PROPER PRIOR PREPARATION……
With the month of December upon us, there’s a sense of urgency amongst the fishing fraternity, with the opening of the demersal season looming. Don’t get caught out thinking that the season opens on December 15, because the first fishing day is December 16. Up and down the west coast there will be a flurry of activity at boat ramps, so in the interests of safety and minimising anxiety, we should follow some basic procedures. And if you see someone having difficulty or a new boatie who does not understand ‘boat ramp etiquette’ , a polite word may be more productive than giving them a serve.
Parking on the actual boat ramp to prepare your boat is an absolute no no. Just because you are first there does not necessarily mean you will be first to launch. Those who live near boat ramps often have their vessel geared up ready to back straight down for a quick launch. Pretty frustrating when a skipper parked on the ramp starts removing tie down straps, trailer lights, securing ropes, bungs in, raising the motor, etc. Better to park in the rigging bay, if one exists, otherwise in the main carpark and sort the boat out there.
Other issues arise when a vessel launches only to find out there is a problem due to poor maintenance during the off season. Great idea to start the motor the day before rather than blocking up the boat ramp because you have to retrieve your boat straight after launching it. A boat laying idle for some time and not regularly serviced is a candidate for at least one of the following: flat battery, old fuel, steering seized, trailer bearings on the way out, lost bungs, impeller corroded and the list goes on. Other than the delay to other boats launching, nothing worse than buying bait, making rigs, organising your mates to come fishing, orders are in for Xmas Dhuie fillets, but you’re not going anywhere because you didn’t look after your boat.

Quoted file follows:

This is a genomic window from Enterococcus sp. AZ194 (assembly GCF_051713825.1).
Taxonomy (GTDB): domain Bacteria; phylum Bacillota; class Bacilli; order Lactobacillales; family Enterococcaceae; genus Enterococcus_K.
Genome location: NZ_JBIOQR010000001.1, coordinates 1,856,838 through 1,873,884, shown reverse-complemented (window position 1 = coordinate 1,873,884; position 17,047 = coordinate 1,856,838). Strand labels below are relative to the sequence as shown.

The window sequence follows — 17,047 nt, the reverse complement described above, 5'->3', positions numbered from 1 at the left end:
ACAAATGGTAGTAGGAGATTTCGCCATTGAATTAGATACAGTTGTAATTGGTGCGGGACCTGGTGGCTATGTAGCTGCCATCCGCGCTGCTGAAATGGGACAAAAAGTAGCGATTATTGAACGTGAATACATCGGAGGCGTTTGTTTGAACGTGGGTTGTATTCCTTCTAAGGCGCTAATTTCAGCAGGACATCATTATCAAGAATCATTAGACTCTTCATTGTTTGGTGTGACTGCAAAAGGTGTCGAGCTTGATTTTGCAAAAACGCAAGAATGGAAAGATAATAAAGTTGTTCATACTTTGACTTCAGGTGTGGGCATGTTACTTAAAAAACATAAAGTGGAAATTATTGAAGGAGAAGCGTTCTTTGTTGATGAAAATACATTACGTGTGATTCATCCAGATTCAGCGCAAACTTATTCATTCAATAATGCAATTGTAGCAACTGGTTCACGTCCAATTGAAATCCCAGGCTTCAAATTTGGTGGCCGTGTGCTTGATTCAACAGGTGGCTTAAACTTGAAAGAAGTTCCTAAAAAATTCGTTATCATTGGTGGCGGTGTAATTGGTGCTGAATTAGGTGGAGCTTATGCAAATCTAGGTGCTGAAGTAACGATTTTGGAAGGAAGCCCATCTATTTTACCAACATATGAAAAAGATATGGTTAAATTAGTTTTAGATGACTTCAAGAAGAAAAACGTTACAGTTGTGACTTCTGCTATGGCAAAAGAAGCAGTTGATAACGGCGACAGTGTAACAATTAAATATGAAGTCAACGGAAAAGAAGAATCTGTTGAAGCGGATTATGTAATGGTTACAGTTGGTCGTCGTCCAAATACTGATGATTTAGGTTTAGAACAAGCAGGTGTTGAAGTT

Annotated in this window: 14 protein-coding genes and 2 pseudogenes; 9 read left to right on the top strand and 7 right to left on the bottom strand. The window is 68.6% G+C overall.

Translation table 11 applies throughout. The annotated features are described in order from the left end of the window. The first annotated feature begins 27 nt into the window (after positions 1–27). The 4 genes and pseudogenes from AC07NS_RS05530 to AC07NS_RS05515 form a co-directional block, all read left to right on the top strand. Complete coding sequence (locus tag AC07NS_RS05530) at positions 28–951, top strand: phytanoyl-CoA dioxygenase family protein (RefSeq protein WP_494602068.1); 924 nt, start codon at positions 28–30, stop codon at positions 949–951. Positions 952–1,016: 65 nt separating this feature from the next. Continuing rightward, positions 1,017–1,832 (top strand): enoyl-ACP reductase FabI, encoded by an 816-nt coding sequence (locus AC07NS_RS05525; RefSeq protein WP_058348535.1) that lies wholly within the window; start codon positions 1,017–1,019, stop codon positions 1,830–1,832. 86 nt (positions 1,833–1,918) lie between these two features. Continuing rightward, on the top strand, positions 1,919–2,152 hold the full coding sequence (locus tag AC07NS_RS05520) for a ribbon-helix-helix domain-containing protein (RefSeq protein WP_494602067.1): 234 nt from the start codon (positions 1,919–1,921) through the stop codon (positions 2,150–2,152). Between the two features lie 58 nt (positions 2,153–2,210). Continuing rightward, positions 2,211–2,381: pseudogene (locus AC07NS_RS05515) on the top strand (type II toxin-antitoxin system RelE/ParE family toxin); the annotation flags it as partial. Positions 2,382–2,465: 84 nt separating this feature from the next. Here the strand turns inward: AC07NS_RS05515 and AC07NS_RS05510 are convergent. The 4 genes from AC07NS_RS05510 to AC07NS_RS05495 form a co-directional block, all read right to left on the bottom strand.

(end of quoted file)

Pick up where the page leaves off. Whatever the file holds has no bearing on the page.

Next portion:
I have written more articles on marine safety equipment than most of you have had baked dinners, so I will keep this as brief as possible, but also a little blunt, in the sincere hope that you do not become another one of the fatal boating incidents that has plagued WA this year. If the weather is dodgy on December 16, stay home. If you have a VHF radio, crazy not to log your trip on with ACRM Base on Channel 80. Dry, in date flares might not only attract attention quickly, but also save you a $200 fine. Is the EPIRB in date, contact details updated and copy of the registration in your boat or on your phone as is now legally required? And don’t get me started on lifejackets! Those old yellow chunky things stuck under the front of the boat, straps missing or perhaps still in the plastic bag. Think about finding them in an upturned boat, then putting them on in the water. Do yourself a favour or get someone to buy you a decent Xmas present that might save your life. Inflatable PFDs are cheap, lightweight and you don’t even know they are on. Proper prior preparation prevents p— poor performance!
To answer last week’s question, there are always big tides at Easter, as it coincides with a full moon each year. This week’s question is, “When should you transmit a ‘Securite’ radio call?”
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